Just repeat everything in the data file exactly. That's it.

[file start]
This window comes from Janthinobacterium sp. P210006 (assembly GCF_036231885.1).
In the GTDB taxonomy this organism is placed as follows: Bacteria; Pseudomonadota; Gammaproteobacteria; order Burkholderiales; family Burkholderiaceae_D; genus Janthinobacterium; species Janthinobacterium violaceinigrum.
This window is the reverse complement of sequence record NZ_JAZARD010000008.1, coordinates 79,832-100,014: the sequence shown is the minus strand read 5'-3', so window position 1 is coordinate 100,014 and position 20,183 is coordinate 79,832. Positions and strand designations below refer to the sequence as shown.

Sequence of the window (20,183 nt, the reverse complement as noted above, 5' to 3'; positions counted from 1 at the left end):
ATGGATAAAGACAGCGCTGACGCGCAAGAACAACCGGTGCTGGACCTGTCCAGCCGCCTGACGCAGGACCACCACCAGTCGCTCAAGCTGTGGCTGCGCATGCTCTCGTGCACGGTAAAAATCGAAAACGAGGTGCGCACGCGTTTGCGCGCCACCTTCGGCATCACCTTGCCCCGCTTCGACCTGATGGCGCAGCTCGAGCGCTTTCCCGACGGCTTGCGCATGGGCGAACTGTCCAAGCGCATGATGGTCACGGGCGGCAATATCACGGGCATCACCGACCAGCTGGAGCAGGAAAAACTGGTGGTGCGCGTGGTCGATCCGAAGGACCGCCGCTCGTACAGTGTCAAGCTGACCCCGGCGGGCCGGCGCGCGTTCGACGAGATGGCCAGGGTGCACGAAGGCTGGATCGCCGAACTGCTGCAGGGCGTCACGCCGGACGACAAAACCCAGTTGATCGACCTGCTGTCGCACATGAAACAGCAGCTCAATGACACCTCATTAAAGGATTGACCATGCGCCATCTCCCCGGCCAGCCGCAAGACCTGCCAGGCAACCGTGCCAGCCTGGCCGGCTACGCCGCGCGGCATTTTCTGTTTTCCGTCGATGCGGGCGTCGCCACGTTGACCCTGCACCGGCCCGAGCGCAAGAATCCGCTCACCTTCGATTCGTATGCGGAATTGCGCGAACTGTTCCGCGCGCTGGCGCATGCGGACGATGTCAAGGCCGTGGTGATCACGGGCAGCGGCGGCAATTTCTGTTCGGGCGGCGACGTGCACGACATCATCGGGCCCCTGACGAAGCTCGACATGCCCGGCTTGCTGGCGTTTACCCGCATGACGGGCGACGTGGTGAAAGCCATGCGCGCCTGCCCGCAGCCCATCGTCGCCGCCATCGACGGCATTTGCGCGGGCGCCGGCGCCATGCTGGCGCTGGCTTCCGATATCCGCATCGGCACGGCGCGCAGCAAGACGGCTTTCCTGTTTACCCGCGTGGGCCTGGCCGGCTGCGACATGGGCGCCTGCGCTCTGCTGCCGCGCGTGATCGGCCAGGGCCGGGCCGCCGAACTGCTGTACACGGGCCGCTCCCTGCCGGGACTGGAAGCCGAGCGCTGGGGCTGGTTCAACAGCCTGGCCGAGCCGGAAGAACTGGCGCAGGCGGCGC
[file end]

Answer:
This window comes from Janthinobacterium sp. P210006 (assembly GCF_036231885.1).
In the GTDB taxonomy this organism is placed as follows: Bacteria; Pseudomonadota; Gammaproteobacteria; order Burkholderiales; family Burkholderiaceae_D; genus Janthinobacterium; species Janthinobacterium violaceinigrum.
This window is the reverse complement of sequence record NZ_JAZARD010000008.1, coordinates 79,832-100,014: the sequence shown is the minus strand read 5'-3', so window position 1 is coordinate 100,014 and position 20,183 is coordinate 79,832. Positions and strand designations below refer to the sequence as shown.

Sequence of the window (20,183 nt, the reverse complement as noted above, 5' to 3'; positions counted from 1 at the left end):
ATGGATAAAGACAGCGCTGACGCGCAAGAACAACCGGTGCTGGACCTGTCCAGCCGCCTGACGCAGGACCACCACCAGTCGCTCAAGCTGTGGCTGCGCATGCTCTCGTGCACGGTAAAAATCGAAAACGAGGTGCGCACGCGTTTGCGCGCCACCTTCGGCATCACCTTGCCCCGCTTCGACCTGATGGCGCAGCTCGAGCGCTTTCCCGACGGCTTGCGCATGGGCGAACTGTCCAAGCGCATGATGGTCACGGGCGGCAATATCACGGGCATCACCGACCAGCTGGAGCAGGAAAAACTGGTGGTGCGCGTGGTCGATCCGAAGGACCGCCGCTCGTACAGTGTCAAGCTGACCCCGGCGGGCCGGCGCGCGTTCGACGAGATGGCCAGGGTGCACGAAGGCTGGATCGCCGAACTGCTGCAGGGCGTCACGCCGGACGACAAAACCCAGTTGATCGACCTGCTGTCGCACATGAAACAGCAGCTCAATGACACCTCATTAAAGGATTGACCATGCGCCATCTCCCCGGCCAGCCGCAAGACCTGCCAGGCAACCGTGCCAGCCTGGCCGGCTACGCCGCGCGGCATTTTCTGTTTTCCGTCGATGCGGGCGTCGCCACGTTGACCCTGCACCGGCCCGAGCGCAAGAATCCGCTCACCTTCGATTCGTATGCGGAATTGCGCGAACTGTTCCGCGCGCTGGCGCATGCGGACGATGTCAAGGCCGTGGTGATCACGGGCAGCGGCGGCAATTTCTGTTCGGGCGGCGACGTGCACGACATCATCGGGCCCCTGACGAAGCTCGACATGCCCGGCTTGCTGGCGTTTACCCGCATGACGGGCGACGTGGTGAAAGCCATGCGCGCCTGCCCGCAGCCCATCGTCGCCGCCATCGACGGCATTTGCGCGGGCGCCGGCGCCATGCTGGCGCTGGCTTCCGATATCCGCATCGGCACGGCGCGCAGCAAGACGGCTTTCCTGTTTACCCGCGTGGGCCTGGCCGGCTGCGACATGGGCGCCTGCGCTCTGCTGCCGCGCGTGATCGGCCAGGGCCGGGCCGCCGAACTGCTGTACACGGGCCGCTCCCTGCCGGGACTGGAAGCCGAGCGCTGGGGCTGGTTCAACAGCCTGGCCGAGCCGGAAGAACTGGCGCAGGCGGCGC